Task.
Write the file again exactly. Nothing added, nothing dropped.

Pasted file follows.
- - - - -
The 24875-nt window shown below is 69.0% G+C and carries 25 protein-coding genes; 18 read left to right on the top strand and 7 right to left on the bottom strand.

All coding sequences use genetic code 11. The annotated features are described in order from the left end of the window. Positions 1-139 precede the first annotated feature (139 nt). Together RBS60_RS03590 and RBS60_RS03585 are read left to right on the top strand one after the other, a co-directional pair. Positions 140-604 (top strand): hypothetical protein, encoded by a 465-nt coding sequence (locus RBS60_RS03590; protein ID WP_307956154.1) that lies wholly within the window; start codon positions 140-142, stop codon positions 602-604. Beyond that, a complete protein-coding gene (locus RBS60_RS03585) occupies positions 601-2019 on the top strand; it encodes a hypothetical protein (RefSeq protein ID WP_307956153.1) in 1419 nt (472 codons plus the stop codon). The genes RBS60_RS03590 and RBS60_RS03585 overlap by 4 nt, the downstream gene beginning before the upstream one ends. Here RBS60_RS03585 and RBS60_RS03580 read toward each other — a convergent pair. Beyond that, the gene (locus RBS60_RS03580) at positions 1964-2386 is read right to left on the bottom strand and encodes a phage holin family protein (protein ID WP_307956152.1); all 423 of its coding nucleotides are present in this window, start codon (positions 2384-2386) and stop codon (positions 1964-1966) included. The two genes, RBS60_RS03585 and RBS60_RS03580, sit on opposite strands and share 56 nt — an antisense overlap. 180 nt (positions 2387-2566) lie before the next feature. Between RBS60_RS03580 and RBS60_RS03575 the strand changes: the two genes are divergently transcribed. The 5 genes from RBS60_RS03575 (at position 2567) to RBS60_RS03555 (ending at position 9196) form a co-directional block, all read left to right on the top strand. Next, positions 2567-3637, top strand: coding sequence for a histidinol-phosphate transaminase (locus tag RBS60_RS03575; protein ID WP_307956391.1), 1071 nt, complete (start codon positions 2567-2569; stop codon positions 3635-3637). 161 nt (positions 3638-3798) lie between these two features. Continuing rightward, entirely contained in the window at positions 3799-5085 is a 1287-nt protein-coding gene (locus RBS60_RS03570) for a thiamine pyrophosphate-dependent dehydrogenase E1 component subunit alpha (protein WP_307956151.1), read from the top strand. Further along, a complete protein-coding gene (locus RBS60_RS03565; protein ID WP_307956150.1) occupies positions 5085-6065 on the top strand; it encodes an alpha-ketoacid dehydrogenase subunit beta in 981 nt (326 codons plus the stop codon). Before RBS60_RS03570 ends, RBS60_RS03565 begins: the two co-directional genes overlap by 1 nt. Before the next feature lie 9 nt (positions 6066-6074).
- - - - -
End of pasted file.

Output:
The 24875-nt window shown below is 69.0% G+C and carries 25 protein-coding genes; 18 read left to right on the top strand and 7 right to left on the bottom strand.

All coding sequences use genetic code 11. The annotated features are described in order from the left end of the window. Positions 1-139 precede the first annotated feature (139 nt). Together RBS60_RS03590 and RBS60_RS03585 are read left to right on the top strand one after the other, a co-directional pair. Positions 140-604 (top strand): hypothetical protein, encoded by a 465-nt coding sequence (locus RBS60_RS03590; protein ID WP_307956154.1) that lies wholly within the window; start codon positions 140-142, stop codon positions 602-604. Beyond that, a complete protein-coding gene (locus RBS60_RS03585) occupies positions 601-2019 on the top strand; it encodes a hypothetical protein (RefSeq protein ID WP_307956153.1) in 1419 nt (472 codons plus the stop codon). The genes RBS60_RS03590 and RBS60_RS03585 overlap by 4 nt, the downstream gene beginning before the upstream one ends. Here RBS60_RS03585 and RBS60_RS03580 read toward each other — a convergent pair. Beyond that, the gene (locus RBS60_RS03580) at positions 1964-2386 is read right to left on the bottom strand and encodes a phage holin family protein (protein ID WP_307956152.1); all 423 of its coding nucleotides are present in this window, start codon (positions 2384-2386) and stop codon (positions 1964-1966) included. The two genes, RBS60_RS03585 and RBS60_RS03580, sit on opposite strands and share 56 nt — an antisense overlap. 180 nt (positions 2387-2566) lie before the next feature. Between RBS60_RS03580 and RBS60_RS03575 the strand changes: the two genes are divergently transcribed. The 5 genes from RBS60_RS03575 (at position 2567) to RBS60_RS03555 (ending at position 9196) form a co-directional block, all read left to right on the top strand. Next, positions 2567-3637, top strand: coding sequence for a histidinol-phosphate transaminase (locus tag RBS60_RS03575; protein ID WP_307956391.1), 1071 nt, complete (start codon positions 2567-2569; stop codon positions 3635-3637). 161 nt (positions 3638-3798) lie between these two features. Continuing rightward, entirely contained in the window at positions 3799-5085 is a 1287-nt protein-coding gene (locus RBS60_RS03570) for a thiamine pyrophosphate-dependent dehydrogenase E1 component subunit alpha (protein WP_307956151.1), read from the top strand. Further along, a complete protein-coding gene (locus RBS60_RS03565; protein ID WP_307956150.1) occupies positions 5085-6065 on the top strand; it encodes an alpha-ketoacid dehydrogenase subunit beta in 981 nt (326 codons plus the stop codon). Before RBS60_RS03570 ends, RBS60_RS03565 begins: the two co-directional genes overlap by 1 nt. Before the next feature lie 9 nt (positions 6066-6074).